Secondly, it brings me immense peace of mind. Sure, I won’t catch every mischievous act, but it provides a quick and hassle-free way to check up on Shyla and ensure she’s doing just fine. 

And let me tell you, I learnt a thing or two about a dog’s life. Dogs truly know how to live their best lives – napping, eating, and occasionally going on daring food raids. It’s got me thinking about my next life… I definitely want to come back as a pampered pooch. Who wouldn’t, right? 

How to set up your Echo Show as a pet monitor

You can turn your Echo Show into a pet monitoring device in just a couple of taps. The first step is to enable the security camera option on the device. Here’s how:  

  1. Swipe down from the top of the Show’s screen. 
  2. Select ‘Settings’. 
  3. Select ‘Camera’. 
  4. Toggle on ‘Home Monitoring’. 
  5. After that, you’ll be asked to sign into your Amazon account. 

Top tip: All Echo smart displays have a slight upward slant to enable them to point at a human face. You can buy a stand for some models, which then allow you to tilt the display up or down in order to catch the main area where your pet will be hanging out. I also have a nice thick book underneath to give it the height it needs.

To view the live feed, you’ll need your Alexa app on your phone or tablet. Once in the app, choose the Echo Show you’re using. On that page, you’ll see a camera icon. Simply click on that and, t-dah, your pet monitor feed is live. 

Zoomed in image of a dog as viewed on a smart dispalyCredit: Saga Exceptional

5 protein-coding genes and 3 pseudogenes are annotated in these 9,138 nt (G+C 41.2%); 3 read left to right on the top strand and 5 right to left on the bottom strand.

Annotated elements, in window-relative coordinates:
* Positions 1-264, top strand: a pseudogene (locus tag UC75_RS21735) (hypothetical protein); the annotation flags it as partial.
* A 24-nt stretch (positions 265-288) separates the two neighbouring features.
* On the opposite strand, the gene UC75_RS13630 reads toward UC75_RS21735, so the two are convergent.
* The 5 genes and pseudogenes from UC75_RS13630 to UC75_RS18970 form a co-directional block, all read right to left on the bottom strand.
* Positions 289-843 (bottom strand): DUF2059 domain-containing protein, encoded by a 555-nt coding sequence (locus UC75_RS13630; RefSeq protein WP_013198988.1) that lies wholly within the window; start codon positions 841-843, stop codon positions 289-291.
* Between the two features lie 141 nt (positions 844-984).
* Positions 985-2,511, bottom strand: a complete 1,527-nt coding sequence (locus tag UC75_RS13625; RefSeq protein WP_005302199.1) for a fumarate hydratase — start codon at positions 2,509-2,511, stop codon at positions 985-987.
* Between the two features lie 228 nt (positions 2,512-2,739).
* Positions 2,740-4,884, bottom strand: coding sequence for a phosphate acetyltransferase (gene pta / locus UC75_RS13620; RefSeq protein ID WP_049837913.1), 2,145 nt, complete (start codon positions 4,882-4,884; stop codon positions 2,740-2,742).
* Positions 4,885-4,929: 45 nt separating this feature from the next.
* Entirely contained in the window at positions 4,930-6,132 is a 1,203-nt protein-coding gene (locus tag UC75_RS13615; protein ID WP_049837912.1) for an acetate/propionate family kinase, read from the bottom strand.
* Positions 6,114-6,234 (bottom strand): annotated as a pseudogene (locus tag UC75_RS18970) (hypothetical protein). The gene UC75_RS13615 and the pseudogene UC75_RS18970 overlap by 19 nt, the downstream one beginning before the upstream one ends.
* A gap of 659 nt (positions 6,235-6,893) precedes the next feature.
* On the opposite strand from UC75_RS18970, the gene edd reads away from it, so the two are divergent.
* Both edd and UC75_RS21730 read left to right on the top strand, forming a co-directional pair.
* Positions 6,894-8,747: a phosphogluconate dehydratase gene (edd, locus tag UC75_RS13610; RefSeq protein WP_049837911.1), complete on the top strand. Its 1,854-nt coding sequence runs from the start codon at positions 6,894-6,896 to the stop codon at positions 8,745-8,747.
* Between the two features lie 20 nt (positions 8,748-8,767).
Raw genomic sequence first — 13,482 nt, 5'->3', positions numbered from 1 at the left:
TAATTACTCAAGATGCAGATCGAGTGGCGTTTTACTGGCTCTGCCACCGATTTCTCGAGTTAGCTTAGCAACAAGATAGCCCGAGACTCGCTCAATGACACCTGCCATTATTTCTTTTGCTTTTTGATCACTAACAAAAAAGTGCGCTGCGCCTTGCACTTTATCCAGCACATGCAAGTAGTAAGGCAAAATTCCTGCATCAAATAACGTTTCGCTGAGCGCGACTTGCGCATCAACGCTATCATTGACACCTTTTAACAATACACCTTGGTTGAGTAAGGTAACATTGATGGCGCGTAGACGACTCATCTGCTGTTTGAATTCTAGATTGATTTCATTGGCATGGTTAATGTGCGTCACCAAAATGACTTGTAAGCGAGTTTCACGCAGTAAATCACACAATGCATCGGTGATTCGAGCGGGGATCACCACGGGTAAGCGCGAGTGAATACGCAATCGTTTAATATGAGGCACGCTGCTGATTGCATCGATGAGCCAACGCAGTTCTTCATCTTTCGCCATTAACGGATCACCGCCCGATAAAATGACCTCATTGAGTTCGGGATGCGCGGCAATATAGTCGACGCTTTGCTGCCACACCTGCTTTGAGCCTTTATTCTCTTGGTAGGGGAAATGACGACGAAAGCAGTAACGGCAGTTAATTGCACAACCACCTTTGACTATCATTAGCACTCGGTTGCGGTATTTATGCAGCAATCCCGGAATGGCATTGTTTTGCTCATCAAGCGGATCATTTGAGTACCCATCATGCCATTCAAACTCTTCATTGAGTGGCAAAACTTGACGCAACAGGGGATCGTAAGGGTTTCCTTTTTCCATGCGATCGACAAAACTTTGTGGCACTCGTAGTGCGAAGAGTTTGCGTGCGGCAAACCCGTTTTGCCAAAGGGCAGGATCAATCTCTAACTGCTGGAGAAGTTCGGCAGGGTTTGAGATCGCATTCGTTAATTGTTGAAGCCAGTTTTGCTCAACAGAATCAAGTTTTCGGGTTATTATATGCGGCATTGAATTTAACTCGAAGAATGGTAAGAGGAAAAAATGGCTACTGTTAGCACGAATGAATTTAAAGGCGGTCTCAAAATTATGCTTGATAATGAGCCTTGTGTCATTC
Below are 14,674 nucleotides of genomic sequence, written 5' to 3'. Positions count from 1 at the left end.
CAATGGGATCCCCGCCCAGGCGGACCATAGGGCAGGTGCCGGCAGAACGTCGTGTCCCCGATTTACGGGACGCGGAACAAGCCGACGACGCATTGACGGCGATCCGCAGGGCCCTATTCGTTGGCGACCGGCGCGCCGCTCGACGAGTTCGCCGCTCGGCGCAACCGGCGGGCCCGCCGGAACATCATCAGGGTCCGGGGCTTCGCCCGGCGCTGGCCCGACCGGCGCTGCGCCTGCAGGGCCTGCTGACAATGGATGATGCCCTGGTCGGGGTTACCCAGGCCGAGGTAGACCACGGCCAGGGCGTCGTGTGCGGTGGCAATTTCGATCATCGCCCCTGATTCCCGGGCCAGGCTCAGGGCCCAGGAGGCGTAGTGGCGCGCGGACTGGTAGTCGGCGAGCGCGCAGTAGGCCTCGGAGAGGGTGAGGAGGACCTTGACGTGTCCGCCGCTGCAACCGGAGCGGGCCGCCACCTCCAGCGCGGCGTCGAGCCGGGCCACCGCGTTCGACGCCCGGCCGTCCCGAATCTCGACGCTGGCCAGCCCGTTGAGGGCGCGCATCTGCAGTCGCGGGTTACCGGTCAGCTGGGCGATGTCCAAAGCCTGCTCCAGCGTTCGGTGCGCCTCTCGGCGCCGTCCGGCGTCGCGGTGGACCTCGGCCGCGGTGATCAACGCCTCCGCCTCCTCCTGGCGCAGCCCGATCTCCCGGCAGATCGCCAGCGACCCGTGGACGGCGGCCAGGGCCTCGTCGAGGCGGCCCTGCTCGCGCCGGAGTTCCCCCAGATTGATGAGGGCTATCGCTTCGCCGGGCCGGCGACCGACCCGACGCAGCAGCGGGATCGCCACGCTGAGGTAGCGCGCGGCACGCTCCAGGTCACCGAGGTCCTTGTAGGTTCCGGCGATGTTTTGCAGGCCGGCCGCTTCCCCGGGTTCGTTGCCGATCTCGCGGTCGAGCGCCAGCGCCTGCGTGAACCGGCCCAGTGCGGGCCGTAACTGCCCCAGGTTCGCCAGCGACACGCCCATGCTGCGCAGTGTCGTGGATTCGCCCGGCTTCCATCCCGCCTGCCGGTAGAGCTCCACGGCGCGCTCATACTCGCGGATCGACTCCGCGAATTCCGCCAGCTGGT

You can zoom into the photo by double tapping on your phone or tablet screen

I like to turn my phone to landscape mode so I can see everything clearer, but if you want a closer view, you can also double tap to zoom in. To zoom out, use a pinching motion.  

If you have an Echo Show 10, you can also control the camera in the app, for instance moving it to the right to move the camera right, so you can see around the room with ease.  

Shop Echo Show smart displays

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Jayne Cherrington-Cook

Written by Jayne Cherrington-Cook she/her

Updated:

Jayne is the Senior Editor at Saga Exceptional. She cut her online journalism teeth 24 years ago in an era when a dialling tone and slow page load were standard. During this time, she’s written about a variety of subjects and is just at home road-testing TVs as she is interviewing TV stars. A diverse career has seen Jayne launch websites for popular magazines, collaborate with top brands, write regularly for major publications including Woman&Home, Yahoo! and The Daily Telegraph, create a podcast, and also write a tech column for Women’s Own.